The Growing VC Ecosystem in India
The burgeoning class of Indian entrepreneurs is making a beeline for VC funding to kick-start their ventures. It becomes an imperative to foray into the mindset of the venture capitalist to know what clicks with him. At a conference on private equity for IT/ITeS & Technology held by IVCJ in May, at the Hotel Leela Kempinski, Mumbai, some of the prominent figures of the VC community such as Srini Vudayagiri, MD, Lightspeed Venture Partner; Manik Arora, founder and MD, IDG Ventures India; Sandeep Singhal, Nexus India Capital Advisors Pvt Ltd; and Tejus Sawijani, partner, Singularity Ventures delved into what goes into procuring early stage financing.
The ramping up of the Indian economy has caught the attention of venture capital firms like Nexus, Lightspeed and other such US investors. Perceiving much greener pastures in India as compared to the US, the US investors are willing to pump in US$1 billion in approximately 140 companies in India.
Observing a significant change in investment trend, Arora of IDG Ventures India points out to a decisive shift from services to products in the IT industry, for instance, software products, telecom products etc. This can be attributed to an increasing consumerism for IT products in India, which itself has been fuelled by NRIs having set up software product companies in India. VC funds are finding interesting mobile applications and niche businesses in the IT sector to be quite lucrative. On the other hand, the manufacturing segment is also attracting a lot of venture capital. Overall, the VC community finds a marked improvement in the quality of business plans submitted to them in recent years.
The Force of Negotiations
Cast the net as wide as possible and negotiate as aggressively as possible. Singhal of Nexus India Capital Advisors stated very pragmatically that the number of entrepreneurs far out-do the fund providers in India, hence the Darwinian principle prevails. An entrepreneur may be rejected irrespective of the quality of his business plan. Reinforcing this view point, Vudayagiri of Lightspeed Venture Partner spelt out the figures only – 8 out of 1000 proposals were sanctioned funds last year. In US, VCs are more forthcoming with funds.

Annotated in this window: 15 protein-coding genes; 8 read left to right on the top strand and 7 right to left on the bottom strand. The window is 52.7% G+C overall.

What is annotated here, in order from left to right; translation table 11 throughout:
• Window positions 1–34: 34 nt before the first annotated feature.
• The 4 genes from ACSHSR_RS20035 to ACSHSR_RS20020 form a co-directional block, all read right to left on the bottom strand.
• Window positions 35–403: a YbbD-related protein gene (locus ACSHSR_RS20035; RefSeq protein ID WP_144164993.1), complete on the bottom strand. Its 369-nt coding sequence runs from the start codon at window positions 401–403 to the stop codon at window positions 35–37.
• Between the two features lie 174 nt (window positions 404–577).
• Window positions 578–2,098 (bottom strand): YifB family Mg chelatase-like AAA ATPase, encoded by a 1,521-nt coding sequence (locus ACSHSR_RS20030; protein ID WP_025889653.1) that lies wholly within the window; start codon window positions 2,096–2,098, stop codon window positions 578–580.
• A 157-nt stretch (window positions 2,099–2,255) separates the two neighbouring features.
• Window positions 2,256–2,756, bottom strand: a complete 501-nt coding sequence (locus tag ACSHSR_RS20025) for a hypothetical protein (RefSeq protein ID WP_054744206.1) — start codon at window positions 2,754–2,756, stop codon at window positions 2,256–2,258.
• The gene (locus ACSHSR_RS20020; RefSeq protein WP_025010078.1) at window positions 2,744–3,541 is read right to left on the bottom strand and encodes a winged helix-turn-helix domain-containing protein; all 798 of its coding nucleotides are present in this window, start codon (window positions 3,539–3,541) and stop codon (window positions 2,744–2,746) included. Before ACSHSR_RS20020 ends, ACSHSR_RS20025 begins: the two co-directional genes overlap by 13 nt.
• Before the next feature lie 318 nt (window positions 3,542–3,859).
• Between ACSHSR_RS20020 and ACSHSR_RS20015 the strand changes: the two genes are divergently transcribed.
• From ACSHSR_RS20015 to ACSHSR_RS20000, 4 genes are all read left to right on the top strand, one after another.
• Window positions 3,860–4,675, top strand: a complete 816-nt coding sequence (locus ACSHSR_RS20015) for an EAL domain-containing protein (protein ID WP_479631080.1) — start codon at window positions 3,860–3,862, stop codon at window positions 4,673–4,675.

Sawijani of Singularity Ventures dispelled the notions of any existing criteria for early stage valuation in PE. Driven by the sheer force of negotiations with the VC, chances of success at early stage funding can also be increased by approaching as many VCs as possible. The network of Indian angels must be connected to, such as Erasmic in Bangalore. The entrepreneurs must connect to incubators who in turn have links with many investors.
Scrutinising the VC's Mindset
The fund-seeker could be bowled over by the VC's scrutinising questions asked as an opening gambit for instance, the question about the kind of valuation numbers expected by the entrepreneur. If an entrepreneur gives very high numbers, it is perceived by the VC to be too risky to invest in. Instead, it is advisable to quote the previous investment and returns generated by the fund-seeker.
A high initial capital requirement is a de-motivator to a VC who himself is an early stage investor. Another insight into the psyche of the VCs is a preference for co-investment in a project for the purpose of de-risking it. Also, VCs consider more parameters than PE players while investing their money. Scalability of the company, in terms of magnitude of growth and time required for it, is one of the parameters. In an early stage business seeking funding, the quality of the managing team and the target market segment are the parameters for sanctioning funds. If a great market exists for the company, it increases the probability for receiving funds. The stake offered to the VC in the company too is a big decisive factor. A VC could consider the type of instruments of dividend being offered to him.
A VC becomes the entrepreneur's first link to network for procuring private equity later on. Also, the VC acts as the much needed sounding board to the CEO. Undoubtedly an association with a venture capitalist goes beyond mere fund procurement. Qualitatively, the VC brings in a great deal of value addition.
This article first appeared in IVCJ’s PE weekly Review (Week 20).